“It is inappropriate to impose indefinite and unlimited penalties on Facebook,” Decided to read. The board of directors wrote that Facebook needs to review the matter on its own and “determine and prove a proportional response commensurate with the rules that apply to other users of its platform.” The board set a deadline of six months from now. , By then we will undoubtedly have another news cycle about Trump’s presence on social media.
For many years, Trump has been at the center of the cycle of attention, which is both extremely important and meaningless.A head of state uses his personal Twitter account to expand extremist content, manipulate public attention, repost stupid memes, promote dangerous conspiracy theories, and talk directly with followers who are ultimately willing Stormed into the parliament building Attempt to overthrow an election they mistakenly believed to be a stolen election.
For many years, companies like Facebook and Twitter have not interfered with Trump’s social media posts, claiming that even if he violated platform regulations on misuse or false information, their “newsworth” should keep him protected. During the pandemic, this situation began to change because Trump used his platform to repeatedly spread misinformation about voting and the virus. Throughout the summer, Twitter began adding “fact checks” to Trump’s rules-violating tweets, which annoyed the president so much that he threatened to repeal Article 230, which freed many Internet companies from assuming responsibility for their services. Responsibility.
But even if Trump stays away from major social media platforms forever, this cycle has already been established. Trump will continue to make statements, regardless of whether he is on social media or not, his supporters will share these remarks and be reported by the media. Without him, the network attention cycle that revolves around him will last a long time, and the underlying structure that makes Trump’s presence on social media influential will continue to exist.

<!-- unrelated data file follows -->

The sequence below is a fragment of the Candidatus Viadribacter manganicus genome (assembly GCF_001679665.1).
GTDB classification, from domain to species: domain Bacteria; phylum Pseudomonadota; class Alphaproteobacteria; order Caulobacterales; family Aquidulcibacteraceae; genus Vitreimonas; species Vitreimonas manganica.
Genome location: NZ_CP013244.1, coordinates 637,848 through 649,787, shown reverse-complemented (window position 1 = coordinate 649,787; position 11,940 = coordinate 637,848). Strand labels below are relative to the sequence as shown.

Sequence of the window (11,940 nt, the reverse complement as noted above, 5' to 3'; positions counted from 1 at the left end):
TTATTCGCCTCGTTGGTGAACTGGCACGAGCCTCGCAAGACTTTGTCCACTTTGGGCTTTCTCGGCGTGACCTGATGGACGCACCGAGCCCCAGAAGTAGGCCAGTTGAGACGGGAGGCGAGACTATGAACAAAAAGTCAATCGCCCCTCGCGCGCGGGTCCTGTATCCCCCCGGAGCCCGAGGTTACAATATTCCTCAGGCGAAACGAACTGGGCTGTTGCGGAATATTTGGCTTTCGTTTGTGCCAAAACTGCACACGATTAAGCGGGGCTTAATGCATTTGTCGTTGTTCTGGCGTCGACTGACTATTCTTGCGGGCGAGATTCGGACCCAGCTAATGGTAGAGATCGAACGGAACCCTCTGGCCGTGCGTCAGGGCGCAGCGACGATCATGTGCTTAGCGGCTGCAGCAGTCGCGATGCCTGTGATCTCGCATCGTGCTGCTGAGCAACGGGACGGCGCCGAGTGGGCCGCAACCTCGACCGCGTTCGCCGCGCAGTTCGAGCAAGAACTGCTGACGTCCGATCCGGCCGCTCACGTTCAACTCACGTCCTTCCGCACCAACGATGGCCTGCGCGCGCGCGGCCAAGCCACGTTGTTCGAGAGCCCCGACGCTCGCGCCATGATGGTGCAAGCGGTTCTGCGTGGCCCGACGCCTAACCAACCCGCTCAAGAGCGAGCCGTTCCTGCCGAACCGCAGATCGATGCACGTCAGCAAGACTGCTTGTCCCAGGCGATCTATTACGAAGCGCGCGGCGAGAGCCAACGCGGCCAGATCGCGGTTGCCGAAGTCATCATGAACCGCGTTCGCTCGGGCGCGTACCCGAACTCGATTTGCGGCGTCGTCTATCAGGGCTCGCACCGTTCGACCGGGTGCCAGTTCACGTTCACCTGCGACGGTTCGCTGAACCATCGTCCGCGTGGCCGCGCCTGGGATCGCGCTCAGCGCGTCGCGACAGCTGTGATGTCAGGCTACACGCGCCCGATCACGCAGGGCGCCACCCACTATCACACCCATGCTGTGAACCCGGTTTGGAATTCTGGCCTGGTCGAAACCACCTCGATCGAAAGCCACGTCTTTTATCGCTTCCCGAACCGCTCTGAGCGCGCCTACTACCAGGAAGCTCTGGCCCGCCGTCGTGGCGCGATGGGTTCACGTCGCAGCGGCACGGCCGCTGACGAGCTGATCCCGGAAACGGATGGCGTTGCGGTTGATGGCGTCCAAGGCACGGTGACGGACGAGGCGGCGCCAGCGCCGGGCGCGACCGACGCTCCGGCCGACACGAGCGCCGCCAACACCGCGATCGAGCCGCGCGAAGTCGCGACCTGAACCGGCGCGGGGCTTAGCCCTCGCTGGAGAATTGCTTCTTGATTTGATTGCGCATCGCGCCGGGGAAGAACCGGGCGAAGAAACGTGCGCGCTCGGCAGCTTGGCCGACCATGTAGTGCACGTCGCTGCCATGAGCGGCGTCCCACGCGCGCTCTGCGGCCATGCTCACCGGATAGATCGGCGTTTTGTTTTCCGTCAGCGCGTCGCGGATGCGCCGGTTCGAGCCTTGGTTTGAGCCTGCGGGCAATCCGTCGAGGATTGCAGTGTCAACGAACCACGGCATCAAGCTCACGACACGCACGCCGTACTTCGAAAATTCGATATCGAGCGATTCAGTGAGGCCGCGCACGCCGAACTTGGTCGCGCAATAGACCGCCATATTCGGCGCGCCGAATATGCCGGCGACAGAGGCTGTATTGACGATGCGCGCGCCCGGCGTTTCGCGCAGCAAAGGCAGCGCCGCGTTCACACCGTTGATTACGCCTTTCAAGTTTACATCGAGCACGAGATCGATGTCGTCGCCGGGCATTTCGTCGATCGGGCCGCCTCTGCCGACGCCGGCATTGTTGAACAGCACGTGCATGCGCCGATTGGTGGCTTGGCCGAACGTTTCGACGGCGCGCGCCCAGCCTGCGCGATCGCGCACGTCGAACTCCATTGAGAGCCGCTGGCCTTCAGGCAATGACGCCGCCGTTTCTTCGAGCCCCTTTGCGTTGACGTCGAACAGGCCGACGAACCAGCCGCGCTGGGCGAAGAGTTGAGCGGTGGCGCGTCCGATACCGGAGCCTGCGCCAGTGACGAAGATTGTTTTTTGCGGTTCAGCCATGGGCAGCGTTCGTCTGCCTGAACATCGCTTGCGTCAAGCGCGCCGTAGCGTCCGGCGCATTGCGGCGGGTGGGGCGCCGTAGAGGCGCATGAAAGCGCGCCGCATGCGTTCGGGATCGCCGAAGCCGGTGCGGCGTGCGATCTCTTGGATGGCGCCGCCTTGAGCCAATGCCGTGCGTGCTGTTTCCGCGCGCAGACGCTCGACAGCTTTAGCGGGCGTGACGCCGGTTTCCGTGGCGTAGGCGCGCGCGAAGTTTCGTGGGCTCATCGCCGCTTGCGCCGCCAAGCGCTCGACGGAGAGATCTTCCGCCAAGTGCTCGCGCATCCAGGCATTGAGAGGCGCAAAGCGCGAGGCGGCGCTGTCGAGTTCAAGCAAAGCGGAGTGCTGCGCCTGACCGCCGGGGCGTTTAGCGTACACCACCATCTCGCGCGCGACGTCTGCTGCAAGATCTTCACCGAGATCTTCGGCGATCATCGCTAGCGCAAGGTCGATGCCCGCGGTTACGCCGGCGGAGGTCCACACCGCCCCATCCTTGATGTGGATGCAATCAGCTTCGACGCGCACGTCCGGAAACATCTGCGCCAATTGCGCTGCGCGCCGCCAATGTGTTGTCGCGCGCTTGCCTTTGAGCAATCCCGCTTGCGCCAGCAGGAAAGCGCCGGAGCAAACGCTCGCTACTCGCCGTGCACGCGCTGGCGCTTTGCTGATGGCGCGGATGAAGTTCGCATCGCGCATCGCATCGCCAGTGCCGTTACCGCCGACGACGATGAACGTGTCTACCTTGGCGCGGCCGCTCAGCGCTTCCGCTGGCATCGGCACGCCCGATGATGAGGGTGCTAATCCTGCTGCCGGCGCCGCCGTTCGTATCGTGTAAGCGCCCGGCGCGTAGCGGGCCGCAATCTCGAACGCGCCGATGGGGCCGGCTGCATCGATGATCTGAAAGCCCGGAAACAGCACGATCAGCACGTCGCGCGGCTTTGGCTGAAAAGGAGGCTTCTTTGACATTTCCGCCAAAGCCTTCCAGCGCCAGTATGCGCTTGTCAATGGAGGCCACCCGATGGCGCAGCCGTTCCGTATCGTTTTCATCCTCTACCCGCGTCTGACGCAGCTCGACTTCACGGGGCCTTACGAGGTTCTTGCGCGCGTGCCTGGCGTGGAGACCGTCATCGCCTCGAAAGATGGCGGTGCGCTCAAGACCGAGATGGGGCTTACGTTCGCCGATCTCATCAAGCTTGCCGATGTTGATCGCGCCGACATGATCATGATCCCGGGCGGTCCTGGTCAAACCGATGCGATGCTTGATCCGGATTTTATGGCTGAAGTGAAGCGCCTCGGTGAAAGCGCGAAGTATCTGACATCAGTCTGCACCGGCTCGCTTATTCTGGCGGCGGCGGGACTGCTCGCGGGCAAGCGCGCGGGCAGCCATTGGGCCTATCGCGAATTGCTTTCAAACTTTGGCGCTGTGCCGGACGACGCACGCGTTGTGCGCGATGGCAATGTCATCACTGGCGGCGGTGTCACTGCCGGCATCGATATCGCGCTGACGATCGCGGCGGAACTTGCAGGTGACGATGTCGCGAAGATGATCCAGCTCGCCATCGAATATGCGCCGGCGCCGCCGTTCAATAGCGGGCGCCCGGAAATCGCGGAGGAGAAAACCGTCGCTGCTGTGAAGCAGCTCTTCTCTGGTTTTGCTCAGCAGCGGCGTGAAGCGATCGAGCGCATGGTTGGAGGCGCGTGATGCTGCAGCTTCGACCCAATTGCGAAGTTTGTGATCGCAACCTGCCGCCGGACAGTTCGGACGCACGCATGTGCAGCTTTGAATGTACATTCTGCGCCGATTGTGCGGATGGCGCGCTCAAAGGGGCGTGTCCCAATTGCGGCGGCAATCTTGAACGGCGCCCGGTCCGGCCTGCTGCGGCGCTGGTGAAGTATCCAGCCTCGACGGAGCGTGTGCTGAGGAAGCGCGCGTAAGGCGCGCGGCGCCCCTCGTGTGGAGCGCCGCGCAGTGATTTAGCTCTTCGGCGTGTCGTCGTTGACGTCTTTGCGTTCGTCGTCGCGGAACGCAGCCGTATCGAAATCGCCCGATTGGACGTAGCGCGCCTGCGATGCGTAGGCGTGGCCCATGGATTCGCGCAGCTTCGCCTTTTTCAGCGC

A permanent ban on Trump from Facebook will keep him on the edge of these networks. Whitney Phillips, an assistant professor at Syracuse University, said that it is very wrong to focus too much on platform decision-making itself. He studies media literacy and false information. Trump’s social media success partly comes from the platform, but partly from the “economic, political and social undercurrents”, which inspired Trump and will continue to promote the arrival of the next Trump.
Phillips said: “Trump’s accounts are exhausted because they diverted attention from the deeper things that we had to deal with yesterday.” The decision of the oversight committee was hyped up as about how Facebook balances freedom of expression. And a safe referendum. Instead, this is not a decision, and it hasn’t changed much about why we ended up here.
Joan Donovan, research director of the Seanstein Center for Media, Politics and Public Policy at the Harvard Kennedy School, believes that the creation of the board itself is “essentially a media public relations activity.” She said that the board’s approach meant that Facebook’s task was to decide on its own how to apply its own policies, which was essentially “the worst-case scenario for Facebook to put this together.” “They only have one job.”
“When talking about Facebook, you have to remember that Facebook is more than just a place for people to post messages,” Donovan said. “It effectively provides you with the ability to have your own TV station”, as well as a network of related pages and accounts that can quickly expand the audience of content. Facebook is an organization tool and broadcast network, and its functions are often used for good or bad.